Sital Singh Bagi was a warrant officer in the Indian Air Force where he served for 26 years before his retirement in 1986. At the time of his discharge Mr. Bagi became concerned that terrorists were hunting for him, so rather than return home to this wife and children Bagi moved around India seeking safe havens. He did this for twelve years. During this time he never contacted his family.
In 1996 Bagi’s wife quite properly believed her husband was dead and sought a court order declaring him so. After the order was pronounced she began receiving her husband’s pension and title to his property.
Mr. Bagi decided to return home in 1998 but his wife refused to accept that he was her long-lost husband. The children also denied he was their father.
After a short time, Mr. Bagi learned his wife had petitioned the court and was now in receipt of his pension and his ancestral property. In 1999 Mr. Bagi challenged the court’s order declaring him dead, but made little progress.
Last week Mr. Bagi finally received the vindication he had sought since 1999 when a court reversed the order made in 1996. Bagi was able to recover his pension and his property.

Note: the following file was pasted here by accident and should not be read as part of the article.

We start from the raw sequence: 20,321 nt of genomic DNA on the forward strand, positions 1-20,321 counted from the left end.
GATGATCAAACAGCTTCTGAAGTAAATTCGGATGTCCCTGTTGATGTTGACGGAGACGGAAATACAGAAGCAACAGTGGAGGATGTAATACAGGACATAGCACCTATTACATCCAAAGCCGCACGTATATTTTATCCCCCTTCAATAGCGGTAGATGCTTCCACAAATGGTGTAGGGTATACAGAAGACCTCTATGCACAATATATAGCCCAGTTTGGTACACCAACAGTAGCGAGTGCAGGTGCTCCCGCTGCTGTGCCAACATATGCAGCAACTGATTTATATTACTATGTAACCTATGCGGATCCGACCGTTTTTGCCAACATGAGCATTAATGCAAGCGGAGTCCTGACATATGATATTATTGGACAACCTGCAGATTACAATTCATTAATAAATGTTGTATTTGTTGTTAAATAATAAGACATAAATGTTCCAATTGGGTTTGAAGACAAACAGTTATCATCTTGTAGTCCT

But the case is not over. Bagi’s wife has brought an appeal against the new order, maintaining that her husband is deceased and that an imposter has fooled the court.
Meanwhile, Mr. Bagi has said he intends to sue his wife and children for the emotional stress of trying to establish his identity for the past twelve years.
Why this case took twelve years to resolve is a mystery to me. The wheels of justice turn slowly, but this is ridiculous. It also seems so obvious that a DNA test could sort this out quickly. Only in India, you say?
Lawdiva aka Georgialee Lang